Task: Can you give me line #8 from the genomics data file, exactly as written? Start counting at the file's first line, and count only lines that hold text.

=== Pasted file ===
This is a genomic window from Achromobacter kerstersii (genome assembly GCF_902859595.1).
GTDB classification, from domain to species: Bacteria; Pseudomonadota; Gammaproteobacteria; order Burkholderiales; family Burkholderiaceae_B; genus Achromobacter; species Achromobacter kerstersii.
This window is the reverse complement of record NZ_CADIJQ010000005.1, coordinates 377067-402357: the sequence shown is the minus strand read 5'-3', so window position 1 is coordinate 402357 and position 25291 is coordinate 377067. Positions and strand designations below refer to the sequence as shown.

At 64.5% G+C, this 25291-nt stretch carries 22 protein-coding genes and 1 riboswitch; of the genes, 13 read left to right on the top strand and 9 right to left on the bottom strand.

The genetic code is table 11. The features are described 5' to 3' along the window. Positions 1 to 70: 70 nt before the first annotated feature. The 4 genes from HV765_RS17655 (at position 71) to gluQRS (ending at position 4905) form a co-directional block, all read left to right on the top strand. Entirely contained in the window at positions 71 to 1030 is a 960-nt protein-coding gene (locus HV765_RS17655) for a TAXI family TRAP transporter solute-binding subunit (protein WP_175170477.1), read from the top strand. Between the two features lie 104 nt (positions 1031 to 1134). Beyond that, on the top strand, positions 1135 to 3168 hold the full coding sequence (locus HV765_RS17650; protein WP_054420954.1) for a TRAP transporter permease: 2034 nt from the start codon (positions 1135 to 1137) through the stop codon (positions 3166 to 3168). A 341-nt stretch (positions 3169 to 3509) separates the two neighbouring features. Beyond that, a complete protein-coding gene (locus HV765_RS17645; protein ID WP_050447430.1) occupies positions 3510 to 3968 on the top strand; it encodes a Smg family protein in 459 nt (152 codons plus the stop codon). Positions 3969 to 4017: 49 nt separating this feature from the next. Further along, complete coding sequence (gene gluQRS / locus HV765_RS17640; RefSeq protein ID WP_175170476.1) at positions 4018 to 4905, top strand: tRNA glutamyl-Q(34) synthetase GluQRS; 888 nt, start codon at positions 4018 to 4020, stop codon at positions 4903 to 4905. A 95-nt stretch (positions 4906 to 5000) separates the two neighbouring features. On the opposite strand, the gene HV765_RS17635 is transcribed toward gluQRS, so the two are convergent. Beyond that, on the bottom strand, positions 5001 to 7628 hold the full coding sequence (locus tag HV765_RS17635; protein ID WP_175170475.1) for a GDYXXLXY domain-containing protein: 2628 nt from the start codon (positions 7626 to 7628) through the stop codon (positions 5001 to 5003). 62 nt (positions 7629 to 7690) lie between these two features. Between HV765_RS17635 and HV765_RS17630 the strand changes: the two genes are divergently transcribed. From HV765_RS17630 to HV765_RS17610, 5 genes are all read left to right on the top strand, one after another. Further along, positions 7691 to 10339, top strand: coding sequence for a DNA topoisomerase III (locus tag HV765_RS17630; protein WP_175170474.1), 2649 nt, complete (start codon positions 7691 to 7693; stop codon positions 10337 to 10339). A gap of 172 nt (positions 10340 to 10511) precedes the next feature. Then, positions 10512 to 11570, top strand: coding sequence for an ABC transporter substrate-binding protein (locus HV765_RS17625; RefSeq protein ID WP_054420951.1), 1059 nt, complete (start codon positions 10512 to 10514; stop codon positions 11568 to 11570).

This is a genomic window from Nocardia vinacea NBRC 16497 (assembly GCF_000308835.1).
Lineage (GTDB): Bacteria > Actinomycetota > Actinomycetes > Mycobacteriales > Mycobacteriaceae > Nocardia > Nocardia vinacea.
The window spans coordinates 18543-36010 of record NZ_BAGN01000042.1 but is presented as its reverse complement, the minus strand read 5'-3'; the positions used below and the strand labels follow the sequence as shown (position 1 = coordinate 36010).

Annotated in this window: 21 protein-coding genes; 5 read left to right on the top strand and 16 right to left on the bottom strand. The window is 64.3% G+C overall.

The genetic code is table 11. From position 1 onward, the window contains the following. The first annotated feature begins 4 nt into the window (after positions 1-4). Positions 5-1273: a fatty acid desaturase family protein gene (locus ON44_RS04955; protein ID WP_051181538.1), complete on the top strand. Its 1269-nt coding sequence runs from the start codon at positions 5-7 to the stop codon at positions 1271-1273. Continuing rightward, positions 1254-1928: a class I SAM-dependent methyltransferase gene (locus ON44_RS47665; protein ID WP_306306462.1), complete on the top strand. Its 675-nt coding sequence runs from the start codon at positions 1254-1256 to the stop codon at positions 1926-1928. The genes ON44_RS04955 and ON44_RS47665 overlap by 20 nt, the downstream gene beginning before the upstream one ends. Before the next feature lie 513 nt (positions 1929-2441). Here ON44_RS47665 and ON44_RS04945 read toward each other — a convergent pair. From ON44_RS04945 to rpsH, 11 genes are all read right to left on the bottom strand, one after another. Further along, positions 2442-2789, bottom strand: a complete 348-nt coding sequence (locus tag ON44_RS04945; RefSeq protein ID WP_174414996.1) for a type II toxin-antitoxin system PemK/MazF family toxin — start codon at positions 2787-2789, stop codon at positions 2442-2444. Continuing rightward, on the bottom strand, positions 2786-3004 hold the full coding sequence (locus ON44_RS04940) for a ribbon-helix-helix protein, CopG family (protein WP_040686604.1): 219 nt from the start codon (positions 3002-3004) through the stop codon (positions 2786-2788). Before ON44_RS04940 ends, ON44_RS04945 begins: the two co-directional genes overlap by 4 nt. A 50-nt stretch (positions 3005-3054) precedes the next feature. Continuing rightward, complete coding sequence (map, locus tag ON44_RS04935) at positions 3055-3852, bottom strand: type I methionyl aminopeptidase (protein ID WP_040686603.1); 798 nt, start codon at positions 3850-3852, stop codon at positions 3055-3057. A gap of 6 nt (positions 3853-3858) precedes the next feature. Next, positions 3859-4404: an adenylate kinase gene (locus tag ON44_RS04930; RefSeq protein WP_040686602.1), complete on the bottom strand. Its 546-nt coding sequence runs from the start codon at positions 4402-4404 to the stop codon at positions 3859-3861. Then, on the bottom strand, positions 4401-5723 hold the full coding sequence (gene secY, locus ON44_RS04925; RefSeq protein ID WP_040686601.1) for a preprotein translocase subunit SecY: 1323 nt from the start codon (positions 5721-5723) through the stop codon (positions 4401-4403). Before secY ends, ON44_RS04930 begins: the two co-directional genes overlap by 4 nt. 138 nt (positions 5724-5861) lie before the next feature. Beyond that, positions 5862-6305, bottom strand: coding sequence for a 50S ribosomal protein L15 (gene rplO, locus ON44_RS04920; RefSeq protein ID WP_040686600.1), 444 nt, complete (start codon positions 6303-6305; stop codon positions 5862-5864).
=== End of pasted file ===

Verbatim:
The window spans coordinates 18543-36010 of record NZ_BAGN01000042.1 but is presented as its reverse complement, the minus strand read 5'-3'; the positions used below and the strand labels follow the sequence as shown (position 1 = coordinate 36010).